VIDEO: A Badly Burned Martial Arts Teen Has A New Fight, This Time To Help Her Mother Beat Cancer
A teenage girl who was severely burned twice as a child, then tormented at school for her appearance and heartbroken by her father’s death has restored her life by becoming a renowned martial artist. Now she’s taking on a new challenge: assisting her mother in raising funds for cancer treatment.
Dilara Sultan Arpaci, 19, will compete in a world championship challenge next year after winning first place in previous competitions. Her thoughts, however, are consumed with her mother’s diagnosis.
Arpaci, the son of a Russian mother and a Turkish father, has scars from two separate injuries. When she was four years old, the majority of her body was scorched when her dress caught fire after her twin brother started playing with a lighter. A kettle of boiling water on the household stove was unintentionally overturned when she was six years old, scorching the left side of her face.
Arpaci had undergone 18 surgeries for the worst of the burns on her face and upper body by the time she was seven years old. Skin from her legs was grafted to some of the most severely injured places.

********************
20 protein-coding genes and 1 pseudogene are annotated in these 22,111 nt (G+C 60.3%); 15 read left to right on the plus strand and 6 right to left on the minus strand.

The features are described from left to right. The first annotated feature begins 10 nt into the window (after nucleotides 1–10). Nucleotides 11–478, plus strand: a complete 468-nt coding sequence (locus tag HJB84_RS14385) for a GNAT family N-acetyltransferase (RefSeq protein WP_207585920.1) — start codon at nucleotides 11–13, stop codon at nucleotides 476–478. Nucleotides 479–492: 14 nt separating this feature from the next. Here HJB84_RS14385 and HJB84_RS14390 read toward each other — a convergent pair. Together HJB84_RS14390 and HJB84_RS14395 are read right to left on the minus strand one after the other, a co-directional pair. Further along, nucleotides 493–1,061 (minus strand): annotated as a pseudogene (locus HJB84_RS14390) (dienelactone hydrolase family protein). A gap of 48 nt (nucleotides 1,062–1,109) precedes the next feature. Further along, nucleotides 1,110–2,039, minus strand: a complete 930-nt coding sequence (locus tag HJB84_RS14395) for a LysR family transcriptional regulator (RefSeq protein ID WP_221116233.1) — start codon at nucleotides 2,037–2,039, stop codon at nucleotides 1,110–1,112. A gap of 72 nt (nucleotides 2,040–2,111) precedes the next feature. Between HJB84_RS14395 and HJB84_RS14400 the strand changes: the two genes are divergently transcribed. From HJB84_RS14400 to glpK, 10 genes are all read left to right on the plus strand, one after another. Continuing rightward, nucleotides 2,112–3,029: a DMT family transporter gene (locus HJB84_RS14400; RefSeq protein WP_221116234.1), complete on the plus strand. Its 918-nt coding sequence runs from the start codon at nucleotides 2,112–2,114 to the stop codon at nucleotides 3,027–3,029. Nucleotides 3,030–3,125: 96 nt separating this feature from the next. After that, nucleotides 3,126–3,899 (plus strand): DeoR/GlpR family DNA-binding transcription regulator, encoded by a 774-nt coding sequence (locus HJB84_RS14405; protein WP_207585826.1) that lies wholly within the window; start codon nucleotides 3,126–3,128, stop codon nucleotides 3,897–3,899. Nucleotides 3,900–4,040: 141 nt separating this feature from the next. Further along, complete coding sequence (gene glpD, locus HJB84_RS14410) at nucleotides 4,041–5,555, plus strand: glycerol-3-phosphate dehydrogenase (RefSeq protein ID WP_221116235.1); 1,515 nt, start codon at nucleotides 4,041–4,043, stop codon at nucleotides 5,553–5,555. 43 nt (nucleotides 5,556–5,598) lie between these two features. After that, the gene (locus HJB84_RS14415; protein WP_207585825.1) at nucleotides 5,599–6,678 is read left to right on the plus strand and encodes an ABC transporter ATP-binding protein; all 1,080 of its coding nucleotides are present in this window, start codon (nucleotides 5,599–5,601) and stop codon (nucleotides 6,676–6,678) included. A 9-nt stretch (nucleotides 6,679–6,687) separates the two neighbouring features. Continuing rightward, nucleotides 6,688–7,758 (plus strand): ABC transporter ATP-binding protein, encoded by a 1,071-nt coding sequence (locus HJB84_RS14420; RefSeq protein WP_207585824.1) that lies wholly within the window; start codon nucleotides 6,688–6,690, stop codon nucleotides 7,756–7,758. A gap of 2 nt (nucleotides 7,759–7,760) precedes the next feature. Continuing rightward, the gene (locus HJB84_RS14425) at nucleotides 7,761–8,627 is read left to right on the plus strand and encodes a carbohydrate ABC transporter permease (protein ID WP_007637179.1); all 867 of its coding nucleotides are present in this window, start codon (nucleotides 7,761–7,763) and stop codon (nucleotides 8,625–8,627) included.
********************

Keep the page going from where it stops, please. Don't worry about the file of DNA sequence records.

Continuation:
Arpaci claims that her burn scars made her afraid to leave the house as a child. Other kids made fun of her and bullied her, turning her into a fearful recluse. She claims that her loneliness made her irritated and aggressive. Her mother urged her to try kickboxing as a way to cope with her overwhelming emotions.
Her interest in martial arts grew. Arpaci earned a gold medal in her maiden Turkish competition at the age of ten, only ten months after taking up the sport. Her father died of cancer in that year.
After a two-year hiatus, the Turkish athlete returned at the age of 12 to win the same tournament for the second time, earning her the title of “Kick Boxing Champion of Turkey” in her age group.
Arpaci experimented with Muay Thai in 2017, a combat technique noted for its hard-hitting aggression. The next year, she earned the silver medal at the European Muay Thai Cup, followed by the gold medal in 2019.
Then her mother was diagnosed with cancer. Arpaci started a crowdfunding campaign to help her mother repay a debt she took out to pay her doctors.
Arpaci told Zenger, “We have never been a well-to-do family.” “When I was younger, I. This is a condensed version of the information.